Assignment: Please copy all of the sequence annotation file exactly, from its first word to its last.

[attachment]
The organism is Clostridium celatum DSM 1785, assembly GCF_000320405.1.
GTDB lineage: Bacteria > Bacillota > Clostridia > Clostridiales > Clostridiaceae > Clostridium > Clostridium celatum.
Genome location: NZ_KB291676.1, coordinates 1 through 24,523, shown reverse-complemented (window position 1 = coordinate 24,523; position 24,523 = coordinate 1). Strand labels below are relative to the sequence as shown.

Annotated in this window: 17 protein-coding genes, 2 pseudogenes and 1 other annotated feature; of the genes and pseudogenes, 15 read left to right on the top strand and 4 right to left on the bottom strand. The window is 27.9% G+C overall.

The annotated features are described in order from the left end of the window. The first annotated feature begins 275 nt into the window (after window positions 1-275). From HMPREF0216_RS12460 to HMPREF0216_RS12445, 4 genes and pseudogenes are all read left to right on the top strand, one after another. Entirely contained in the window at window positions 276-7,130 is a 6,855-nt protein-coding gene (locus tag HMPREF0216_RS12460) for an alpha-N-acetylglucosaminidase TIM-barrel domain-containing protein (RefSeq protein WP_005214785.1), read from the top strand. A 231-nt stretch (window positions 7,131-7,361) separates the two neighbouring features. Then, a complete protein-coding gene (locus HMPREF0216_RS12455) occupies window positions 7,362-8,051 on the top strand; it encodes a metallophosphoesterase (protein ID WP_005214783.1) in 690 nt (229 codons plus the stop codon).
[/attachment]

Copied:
The organism is Clostridium celatum DSM 1785, assembly GCF_000320405.1.
GTDB lineage: Bacteria > Bacillota > Clostridia > Clostridiales > Clostridiaceae > Clostridium > Clostridium celatum.
Genome location: NZ_KB291676.1, coordinates 1 through 24,523, shown reverse-complemented (window position 1 = coordinate 24,523; position 24,523 = coordinate 1). Strand labels below are relative to the sequence as shown.

Annotated in this window: 17 protein-coding genes, 2 pseudogenes and 1 other annotated feature; of the genes and pseudogenes, 15 read left to right on the top strand and 4 right to left on the bottom strand. The window is 27.9% G+C overall.

The annotated features are described in order from the left end of the window. The first annotated feature begins 275 nt into the window (after window positions 1-275). From HMPREF0216_RS12460 to HMPREF0216_RS12445, 4 genes and pseudogenes are all read left to right on the top strand, one after another. Entirely contained in the window at window positions 276-7,130 is a 6,855-nt protein-coding gene (locus tag HMPREF0216_RS12460) for an alpha-N-acetylglucosaminidase TIM-barrel domain-containing protein (RefSeq protein WP_005214785.1), read from the top strand. A 231-nt stretch (window positions 7,131-7,361) separates the two neighbouring features. Then, a complete protein-coding gene (locus HMPREF0216_RS12455) occupies window positions 7,362-8,051 on the top strand; it encodes a metallophosphoesterase (protein ID WP_005214783.1) in 690 nt (229 codons plus the stop codon).